Best Practices in Open Source Governance

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You would be hard pressed to find an enterprise today that does not use open source software. In fact, HP continues to reaffirm that most companies use more open source software than they realize.

Acceptance and adoption of open source is actually widespread across many industries—including commercial software developers—and expanding rapidly. The reason for such broad adoption is clear: enterprises want to save money, which in some cases can mean millions of dollars; and they want to enjoy this savings while leveraging high quality and flexibility within their business technology infrastructure. Global peer review and open access to source code are seen as major contributors to meeting these objectives. Accordingly, Gartner Group predicts that by 2008, 95 percent of Global 2000 organizations will have formal open source acquisition and management strategies.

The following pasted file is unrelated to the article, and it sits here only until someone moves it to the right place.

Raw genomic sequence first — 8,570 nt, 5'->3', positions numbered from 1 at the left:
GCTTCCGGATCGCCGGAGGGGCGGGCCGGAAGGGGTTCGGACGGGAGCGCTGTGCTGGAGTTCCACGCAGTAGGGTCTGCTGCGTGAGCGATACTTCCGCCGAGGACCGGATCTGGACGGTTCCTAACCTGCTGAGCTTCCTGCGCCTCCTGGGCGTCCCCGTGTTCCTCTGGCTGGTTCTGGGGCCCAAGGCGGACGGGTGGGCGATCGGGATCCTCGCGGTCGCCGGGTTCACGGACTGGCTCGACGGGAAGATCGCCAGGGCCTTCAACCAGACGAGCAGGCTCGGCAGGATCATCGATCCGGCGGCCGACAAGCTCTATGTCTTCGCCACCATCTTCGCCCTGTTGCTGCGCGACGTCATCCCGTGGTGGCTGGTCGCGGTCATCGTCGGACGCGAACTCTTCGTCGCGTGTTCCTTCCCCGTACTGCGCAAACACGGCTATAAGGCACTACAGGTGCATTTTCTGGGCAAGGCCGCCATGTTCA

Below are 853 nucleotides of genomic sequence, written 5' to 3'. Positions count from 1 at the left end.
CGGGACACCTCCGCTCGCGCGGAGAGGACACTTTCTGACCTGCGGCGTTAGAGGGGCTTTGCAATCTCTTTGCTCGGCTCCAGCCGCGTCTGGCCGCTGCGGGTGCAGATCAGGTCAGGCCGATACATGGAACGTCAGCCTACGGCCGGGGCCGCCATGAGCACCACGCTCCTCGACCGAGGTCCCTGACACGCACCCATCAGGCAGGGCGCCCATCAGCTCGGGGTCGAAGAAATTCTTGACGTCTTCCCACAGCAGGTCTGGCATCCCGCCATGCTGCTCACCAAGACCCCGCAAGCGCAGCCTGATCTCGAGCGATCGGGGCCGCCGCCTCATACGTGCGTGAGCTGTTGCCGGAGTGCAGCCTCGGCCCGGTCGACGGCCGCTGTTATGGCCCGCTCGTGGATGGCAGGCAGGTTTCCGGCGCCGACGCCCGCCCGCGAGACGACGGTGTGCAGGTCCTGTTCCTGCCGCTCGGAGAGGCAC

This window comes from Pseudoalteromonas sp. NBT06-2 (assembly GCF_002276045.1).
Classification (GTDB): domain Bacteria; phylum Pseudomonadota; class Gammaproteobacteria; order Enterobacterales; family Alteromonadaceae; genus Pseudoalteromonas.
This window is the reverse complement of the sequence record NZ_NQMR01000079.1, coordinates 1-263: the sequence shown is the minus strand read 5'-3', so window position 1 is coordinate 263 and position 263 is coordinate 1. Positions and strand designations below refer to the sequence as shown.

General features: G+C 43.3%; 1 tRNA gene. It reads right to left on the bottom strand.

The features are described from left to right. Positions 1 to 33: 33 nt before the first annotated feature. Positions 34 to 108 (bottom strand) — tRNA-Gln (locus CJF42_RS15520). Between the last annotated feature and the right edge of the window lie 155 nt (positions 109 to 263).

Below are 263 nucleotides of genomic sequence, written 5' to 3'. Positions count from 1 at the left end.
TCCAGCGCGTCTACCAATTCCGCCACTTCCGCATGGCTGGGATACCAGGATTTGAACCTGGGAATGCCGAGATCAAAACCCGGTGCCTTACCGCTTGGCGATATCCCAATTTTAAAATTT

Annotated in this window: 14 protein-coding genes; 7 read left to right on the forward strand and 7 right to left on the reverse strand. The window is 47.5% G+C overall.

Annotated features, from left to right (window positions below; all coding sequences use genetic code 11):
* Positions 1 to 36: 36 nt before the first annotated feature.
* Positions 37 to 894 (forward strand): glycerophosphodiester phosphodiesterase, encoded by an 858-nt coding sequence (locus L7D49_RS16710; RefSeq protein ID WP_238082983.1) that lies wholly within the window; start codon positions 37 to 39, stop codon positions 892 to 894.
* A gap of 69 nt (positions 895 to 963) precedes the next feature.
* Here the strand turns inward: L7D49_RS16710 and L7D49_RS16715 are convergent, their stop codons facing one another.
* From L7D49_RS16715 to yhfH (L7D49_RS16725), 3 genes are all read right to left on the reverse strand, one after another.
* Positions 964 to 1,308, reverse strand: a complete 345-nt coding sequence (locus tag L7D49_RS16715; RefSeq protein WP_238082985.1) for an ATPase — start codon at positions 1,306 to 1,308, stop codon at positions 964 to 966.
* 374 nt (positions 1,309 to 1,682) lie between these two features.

To many, the “free” availability of open source software would seem like a bonanza. Because the code itself is typically available at no cost, there is little standing in the way for developers to make software choices on an individual basis, without corporate or even departmental oversight. And the ease with which open source software can be acquired and integrated into products is a very appealing factor in its widespread use. But this “free and easy” world of open source software can rapidly lead to chaos and an unsustainable situation from both a technical and legal perspective. Therefore, proper open source software governance is becoming increasingly important—in fact, essential—to ensure long-term viability of open source projects across the enterprise.

In this white paper, Best Practices in Open Source Governance, we review the importance of open source software governance, summarizing the potential risks that open source technology could introduce to your enterprise and providing guidance for managing its use and proliferation based on our experience. HP has addressed these risks by implementing a comprehensive open source governance program across its organizations. We offer a set of recommendations derived from this work that you can leverage to implement an open source governance program in your enterprise. In addition, we offer a broad set of professional services to assist you in assessing your open source environment and implementing appropriate governance strategies.